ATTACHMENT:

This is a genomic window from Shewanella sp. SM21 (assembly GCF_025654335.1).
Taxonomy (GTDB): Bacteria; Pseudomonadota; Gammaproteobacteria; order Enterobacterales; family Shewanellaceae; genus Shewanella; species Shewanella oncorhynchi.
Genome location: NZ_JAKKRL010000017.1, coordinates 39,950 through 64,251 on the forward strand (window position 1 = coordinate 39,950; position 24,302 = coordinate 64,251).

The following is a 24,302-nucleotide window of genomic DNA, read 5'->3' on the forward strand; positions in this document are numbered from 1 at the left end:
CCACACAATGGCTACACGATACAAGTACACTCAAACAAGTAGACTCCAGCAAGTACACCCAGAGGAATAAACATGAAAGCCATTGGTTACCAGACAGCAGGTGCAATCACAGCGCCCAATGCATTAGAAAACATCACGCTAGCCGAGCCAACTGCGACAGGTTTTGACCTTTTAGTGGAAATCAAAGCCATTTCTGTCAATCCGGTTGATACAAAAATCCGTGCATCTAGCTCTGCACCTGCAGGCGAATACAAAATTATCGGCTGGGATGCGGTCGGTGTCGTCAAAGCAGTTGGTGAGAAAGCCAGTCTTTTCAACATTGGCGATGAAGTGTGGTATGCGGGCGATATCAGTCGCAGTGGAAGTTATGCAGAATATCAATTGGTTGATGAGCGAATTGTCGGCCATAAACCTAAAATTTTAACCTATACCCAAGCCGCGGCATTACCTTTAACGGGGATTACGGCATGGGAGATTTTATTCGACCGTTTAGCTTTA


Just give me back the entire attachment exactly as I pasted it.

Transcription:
This is a genomic window from Shewanella sp. SM21 (assembly GCF_025654335.1).
Taxonomy (GTDB): Bacteria; Pseudomonadota; Gammaproteobacteria; order Enterobacterales; family Shewanellaceae; genus Shewanella; species Shewanella oncorhynchi.
Genome location: NZ_JAKKRL010000017.1, coordinates 39,950 through 64,251 on the forward strand (window position 1 = coordinate 39,950; position 24,302 = coordinate 64,251).

The following is a 24,302-nucleotide window of genomic DNA, read 5'->3' on the forward strand; positions in this document are numbered from 1 at the left end:
CCACACAATGGCTACACGATACAAGTACACTCAAACAAGTAGACTCCAGCAAGTACACCCAGAGGAATAAACATGAAAGCCATTGGTTACCAGACAGCAGGTGCAATCACAGCGCCCAATGCATTAGAAAACATCACGCTAGCCGAGCCAACTGCGACAGGTTTTGACCTTTTAGTGGAAATCAAAGCCATTTCTGTCAATCCGGTTGATACAAAAATCCGTGCATCTAGCTCTGCACCTGCAGGCGAATACAAAATTATCGGCTGGGATGCGGTCGGTGTCGTCAAAGCAGTTGGTGAGAAAGCCAGTCTTTTCAACATTGGCGATGAAGTGTGGTATGCGGGCGATATCAGTCGCAGTGGAAGTTATGCAGAATATCAATTGGTTGATGAGCGAATTGTCGGCCATAAACCTAAAATTTTAACCTATACCCAAGCCGCGGCATTACCTTTAACGGGGATTACGGCATGGGAGATTTTATTCGACCGTTTAGCTTTA